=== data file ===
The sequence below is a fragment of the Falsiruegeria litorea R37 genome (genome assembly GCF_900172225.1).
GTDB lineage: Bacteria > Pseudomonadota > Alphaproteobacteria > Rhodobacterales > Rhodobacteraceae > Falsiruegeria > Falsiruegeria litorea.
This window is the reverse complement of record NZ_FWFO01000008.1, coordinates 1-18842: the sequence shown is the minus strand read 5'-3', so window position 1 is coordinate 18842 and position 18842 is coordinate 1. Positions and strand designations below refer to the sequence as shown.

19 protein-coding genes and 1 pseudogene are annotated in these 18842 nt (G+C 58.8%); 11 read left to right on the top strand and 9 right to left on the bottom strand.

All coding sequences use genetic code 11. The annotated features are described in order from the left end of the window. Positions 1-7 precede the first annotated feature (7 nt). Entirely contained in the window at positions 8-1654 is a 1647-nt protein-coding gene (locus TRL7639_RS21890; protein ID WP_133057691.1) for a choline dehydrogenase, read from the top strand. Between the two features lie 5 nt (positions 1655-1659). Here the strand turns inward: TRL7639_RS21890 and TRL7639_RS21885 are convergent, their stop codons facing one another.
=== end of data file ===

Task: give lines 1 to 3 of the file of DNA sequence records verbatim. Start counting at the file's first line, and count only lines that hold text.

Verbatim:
The sequence below is a fragment of the Falsiruegeria litorea R37 genome (genome assembly GCF_900172225.1).
GTDB lineage: Bacteria > Pseudomonadota > Alphaproteobacteria > Rhodobacterales > Rhodobacteraceae > Falsiruegeria > Falsiruegeria litorea.
This window is the reverse complement of record NZ_FWFO01000008.1, coordinates 1-18842: the sequence shown is the minus strand read 5'-3', so window position 1 is coordinate 18842 and position 18842 is coordinate 1. Positions and strand designations below refer to the sequence as shown.